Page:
I had never hit Liefie before, never even called her names, so this wasn’t something she was used to.
“Don’t ever lay a finger on any of my daughters. Understand?” I pushed my face further into hers, resisting the urge to head-butt her.
“Daddy, stop! Daddy!” Ally cried, while Becky started to whimper. I looked over at my two children clinging to each other, terror on their little faces.
What am I doing?!
Quickly, I released Liefie and took a giant step back.
I walked over to Ally and Becky, scooped up both of them and hugged them to me. “It’s okay, it’s okay!”
They looked at their mother who stood holding her head with both hands, but did not try to go to her.
After a few moments, Liefie ran out of the room, shouting, “Your father is an abusive man! He just abused me in front of our children. That’s the kind of man I married!”
I looked at Ally. “Sorry, hon.”
“Why did you tell her, Daddy?” Ally whispered, holding her tear-stained cheek.
“I’m sorry, Al, I was trying to get her to do the right thing. I’m sorry.”
“You knew she’d hit me, Daddy. You shouldn’t have told her.”
I peered at Ally. “What are you talking about? She doesn’t hit you, Ally. Usually. Right?”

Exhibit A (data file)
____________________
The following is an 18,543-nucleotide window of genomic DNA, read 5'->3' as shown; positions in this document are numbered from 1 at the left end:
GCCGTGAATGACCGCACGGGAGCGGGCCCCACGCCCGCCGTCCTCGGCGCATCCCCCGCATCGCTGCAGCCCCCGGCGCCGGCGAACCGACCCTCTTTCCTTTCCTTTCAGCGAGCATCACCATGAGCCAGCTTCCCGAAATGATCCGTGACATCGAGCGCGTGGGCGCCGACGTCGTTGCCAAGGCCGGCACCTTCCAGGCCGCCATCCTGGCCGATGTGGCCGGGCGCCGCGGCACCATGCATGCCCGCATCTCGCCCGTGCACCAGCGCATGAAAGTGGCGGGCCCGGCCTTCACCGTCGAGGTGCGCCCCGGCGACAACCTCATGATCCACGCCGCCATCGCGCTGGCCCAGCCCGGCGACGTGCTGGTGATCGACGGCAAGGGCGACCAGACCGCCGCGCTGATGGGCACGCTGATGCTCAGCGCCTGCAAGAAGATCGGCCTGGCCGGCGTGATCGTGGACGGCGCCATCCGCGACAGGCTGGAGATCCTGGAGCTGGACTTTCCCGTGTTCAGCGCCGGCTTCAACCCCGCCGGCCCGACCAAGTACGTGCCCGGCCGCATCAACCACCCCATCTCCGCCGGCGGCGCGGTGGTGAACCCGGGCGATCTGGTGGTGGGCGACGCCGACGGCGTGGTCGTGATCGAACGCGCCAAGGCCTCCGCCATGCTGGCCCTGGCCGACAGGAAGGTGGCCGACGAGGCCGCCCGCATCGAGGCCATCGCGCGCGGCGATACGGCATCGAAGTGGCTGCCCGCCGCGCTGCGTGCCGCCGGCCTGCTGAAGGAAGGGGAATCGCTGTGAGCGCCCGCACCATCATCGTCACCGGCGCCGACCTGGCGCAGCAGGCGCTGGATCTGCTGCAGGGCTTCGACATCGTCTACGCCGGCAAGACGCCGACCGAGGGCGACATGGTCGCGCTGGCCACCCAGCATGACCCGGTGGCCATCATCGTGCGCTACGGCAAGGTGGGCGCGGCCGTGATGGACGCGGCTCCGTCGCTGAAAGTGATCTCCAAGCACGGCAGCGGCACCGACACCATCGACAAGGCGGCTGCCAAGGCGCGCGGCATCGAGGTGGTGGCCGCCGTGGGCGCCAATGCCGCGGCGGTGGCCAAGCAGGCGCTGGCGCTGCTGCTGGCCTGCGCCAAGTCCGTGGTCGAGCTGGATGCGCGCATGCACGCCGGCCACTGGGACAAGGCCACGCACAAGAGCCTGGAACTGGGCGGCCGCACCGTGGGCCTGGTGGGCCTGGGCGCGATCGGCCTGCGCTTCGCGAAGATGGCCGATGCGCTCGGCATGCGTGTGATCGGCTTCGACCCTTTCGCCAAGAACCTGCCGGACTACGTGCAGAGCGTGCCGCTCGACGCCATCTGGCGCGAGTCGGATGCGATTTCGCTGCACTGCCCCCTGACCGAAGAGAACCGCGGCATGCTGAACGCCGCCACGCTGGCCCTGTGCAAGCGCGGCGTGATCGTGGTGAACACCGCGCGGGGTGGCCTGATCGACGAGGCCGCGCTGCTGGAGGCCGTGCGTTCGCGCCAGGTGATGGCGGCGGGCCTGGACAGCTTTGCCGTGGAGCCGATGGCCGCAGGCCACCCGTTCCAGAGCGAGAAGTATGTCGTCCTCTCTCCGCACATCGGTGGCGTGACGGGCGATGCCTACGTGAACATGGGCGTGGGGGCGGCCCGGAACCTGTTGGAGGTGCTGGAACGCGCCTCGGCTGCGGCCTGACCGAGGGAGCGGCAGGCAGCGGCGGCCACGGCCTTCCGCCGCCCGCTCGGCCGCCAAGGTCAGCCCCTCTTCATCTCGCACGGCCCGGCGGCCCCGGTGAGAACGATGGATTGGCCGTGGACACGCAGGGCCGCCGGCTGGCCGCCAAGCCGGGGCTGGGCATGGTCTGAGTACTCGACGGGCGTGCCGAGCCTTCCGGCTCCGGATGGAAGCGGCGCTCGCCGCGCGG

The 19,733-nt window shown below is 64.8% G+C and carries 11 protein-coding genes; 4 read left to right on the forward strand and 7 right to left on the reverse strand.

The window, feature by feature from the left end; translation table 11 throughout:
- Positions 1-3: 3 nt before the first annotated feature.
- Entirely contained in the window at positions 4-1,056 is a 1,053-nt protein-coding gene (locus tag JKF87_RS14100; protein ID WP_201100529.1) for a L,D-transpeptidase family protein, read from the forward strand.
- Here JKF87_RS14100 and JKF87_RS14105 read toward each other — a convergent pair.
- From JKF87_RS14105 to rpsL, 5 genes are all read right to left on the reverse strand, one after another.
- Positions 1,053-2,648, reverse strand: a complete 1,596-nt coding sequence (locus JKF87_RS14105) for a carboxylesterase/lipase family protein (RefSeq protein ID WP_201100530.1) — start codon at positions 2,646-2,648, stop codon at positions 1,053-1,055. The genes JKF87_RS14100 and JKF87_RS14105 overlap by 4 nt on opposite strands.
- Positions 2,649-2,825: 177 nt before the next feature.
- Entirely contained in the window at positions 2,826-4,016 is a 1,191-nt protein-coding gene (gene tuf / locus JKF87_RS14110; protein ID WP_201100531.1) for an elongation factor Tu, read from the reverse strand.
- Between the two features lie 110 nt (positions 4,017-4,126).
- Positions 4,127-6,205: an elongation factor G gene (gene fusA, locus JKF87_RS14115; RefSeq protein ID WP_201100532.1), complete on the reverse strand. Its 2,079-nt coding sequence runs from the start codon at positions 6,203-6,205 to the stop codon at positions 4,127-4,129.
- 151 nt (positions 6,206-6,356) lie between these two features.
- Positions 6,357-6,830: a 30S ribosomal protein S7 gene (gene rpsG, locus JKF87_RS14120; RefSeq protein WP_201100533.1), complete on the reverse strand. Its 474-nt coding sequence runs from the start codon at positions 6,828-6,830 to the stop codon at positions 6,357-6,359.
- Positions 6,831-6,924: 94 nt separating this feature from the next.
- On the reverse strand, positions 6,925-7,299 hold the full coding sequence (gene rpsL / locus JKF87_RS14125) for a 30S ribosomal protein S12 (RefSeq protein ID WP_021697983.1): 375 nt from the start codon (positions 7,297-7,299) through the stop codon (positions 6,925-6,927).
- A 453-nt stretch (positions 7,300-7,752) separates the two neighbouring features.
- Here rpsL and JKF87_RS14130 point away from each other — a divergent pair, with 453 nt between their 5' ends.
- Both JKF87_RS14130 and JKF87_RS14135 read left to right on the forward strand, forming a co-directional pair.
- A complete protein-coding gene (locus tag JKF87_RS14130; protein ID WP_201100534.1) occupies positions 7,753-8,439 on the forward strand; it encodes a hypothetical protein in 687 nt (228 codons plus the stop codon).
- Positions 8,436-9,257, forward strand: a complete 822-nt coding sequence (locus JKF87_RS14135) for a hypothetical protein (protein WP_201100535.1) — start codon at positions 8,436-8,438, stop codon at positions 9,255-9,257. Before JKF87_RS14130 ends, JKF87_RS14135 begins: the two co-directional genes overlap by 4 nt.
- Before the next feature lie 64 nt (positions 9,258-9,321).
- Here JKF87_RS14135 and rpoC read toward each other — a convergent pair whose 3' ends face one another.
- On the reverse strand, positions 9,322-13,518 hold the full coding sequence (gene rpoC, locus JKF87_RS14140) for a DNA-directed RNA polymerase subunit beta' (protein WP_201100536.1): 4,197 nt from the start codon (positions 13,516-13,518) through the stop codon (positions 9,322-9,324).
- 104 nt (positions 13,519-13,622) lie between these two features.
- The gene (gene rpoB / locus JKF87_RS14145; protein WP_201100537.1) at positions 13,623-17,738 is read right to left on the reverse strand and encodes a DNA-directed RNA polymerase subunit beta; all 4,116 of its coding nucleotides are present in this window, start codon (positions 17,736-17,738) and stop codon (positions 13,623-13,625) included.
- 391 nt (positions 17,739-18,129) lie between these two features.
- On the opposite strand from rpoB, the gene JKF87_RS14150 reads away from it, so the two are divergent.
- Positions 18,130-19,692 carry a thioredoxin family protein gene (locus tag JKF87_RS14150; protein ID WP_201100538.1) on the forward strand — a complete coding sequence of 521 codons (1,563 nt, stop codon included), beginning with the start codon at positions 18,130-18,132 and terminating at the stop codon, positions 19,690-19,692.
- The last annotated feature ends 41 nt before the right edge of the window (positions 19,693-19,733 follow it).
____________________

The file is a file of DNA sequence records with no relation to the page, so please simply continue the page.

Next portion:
“I need to change my pants,” Ally muttered, ignoring my questions.
My head jerked to look at little Becky.
Becky’s head bobbed, her eyes opening wide.
You can’t be serious?!
My eyes shifted back to Ally. “This is the first time she hit you, right? Or does she hit you? Tell me, Ally.” I shook her. “Tell me!”
Becky’s head continued to bob.
“All the time, Daddy,” Ally finally muttered. “Yesterday she hit me because I took too long to get Uncle Viggo’s beer. From the fridge.”
“WHAAAT?” She had my four-year-old daughter fetching alcohol for her brother?
“Mummy hit Ally here,” Becky said, slapping the top of her head.
I was mortified at what I was hearing.
If Liefie could hit my daughter that way in front of me, backhand her, what would she be doing behind my back? Aghast, I looked at my firstborn who I idolized. “Ally, honey, why didn’t you tell me this?”
“You weren’t here, Dadda. And Mummy said if I carry tales she’ll make me sorry.” Fat tears coursed down little Ally cheeks.
I drew my girls closer, feeling absolutely gutted to know they were being silently abused by their own mother. “I’m sorry,” I said. “Daddy will make it stop. I’m so sorry. This is not going to happen again. I promise.”
Eve Rabi lives in Sydney Australia, but was born in South Africa.
She is the author of 25 books and is known for her kick-ass leading ladies, her alpha males and her ability to make you cry and make you laugh as you fall in love.
She loves music and cannot live without it.
She also enjoys dancing, (was a Latin dance instructor years ago) and keeps her kids in line by threatening to bust a Zumba move in front of their school assembly.
FOLLOW EVE HERE